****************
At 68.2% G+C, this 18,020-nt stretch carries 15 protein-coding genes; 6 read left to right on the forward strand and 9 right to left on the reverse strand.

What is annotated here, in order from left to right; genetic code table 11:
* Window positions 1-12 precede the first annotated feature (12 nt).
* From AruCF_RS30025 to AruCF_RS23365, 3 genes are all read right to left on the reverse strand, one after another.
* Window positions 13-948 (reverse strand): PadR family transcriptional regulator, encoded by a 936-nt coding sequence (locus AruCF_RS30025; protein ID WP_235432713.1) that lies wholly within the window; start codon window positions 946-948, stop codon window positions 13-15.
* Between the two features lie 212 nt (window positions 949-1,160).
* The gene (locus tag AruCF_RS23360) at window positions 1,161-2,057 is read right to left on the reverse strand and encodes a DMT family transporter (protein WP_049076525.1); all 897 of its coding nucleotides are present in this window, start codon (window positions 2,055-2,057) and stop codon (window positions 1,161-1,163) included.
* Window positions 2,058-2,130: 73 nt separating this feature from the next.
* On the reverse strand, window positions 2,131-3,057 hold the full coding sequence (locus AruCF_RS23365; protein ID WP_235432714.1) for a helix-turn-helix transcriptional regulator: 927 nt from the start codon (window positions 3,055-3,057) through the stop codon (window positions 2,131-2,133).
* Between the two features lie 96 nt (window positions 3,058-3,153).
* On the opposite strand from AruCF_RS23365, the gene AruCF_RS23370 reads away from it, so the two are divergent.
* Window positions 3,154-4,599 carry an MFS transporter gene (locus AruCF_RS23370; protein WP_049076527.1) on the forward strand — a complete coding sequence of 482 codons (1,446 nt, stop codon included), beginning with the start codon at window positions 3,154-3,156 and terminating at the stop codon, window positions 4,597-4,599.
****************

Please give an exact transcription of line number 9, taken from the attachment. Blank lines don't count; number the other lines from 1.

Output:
* On the reverse strand, window positions 2,131-3,057 hold the full coding sequence (locus AruCF_RS23365; protein ID WP_235432714.1) for a helix-turn-helix transcriptional regulator: 927 nt from the start codon (window positions 3,055-3,057) through the stop codon (window positions 2,131-2,133).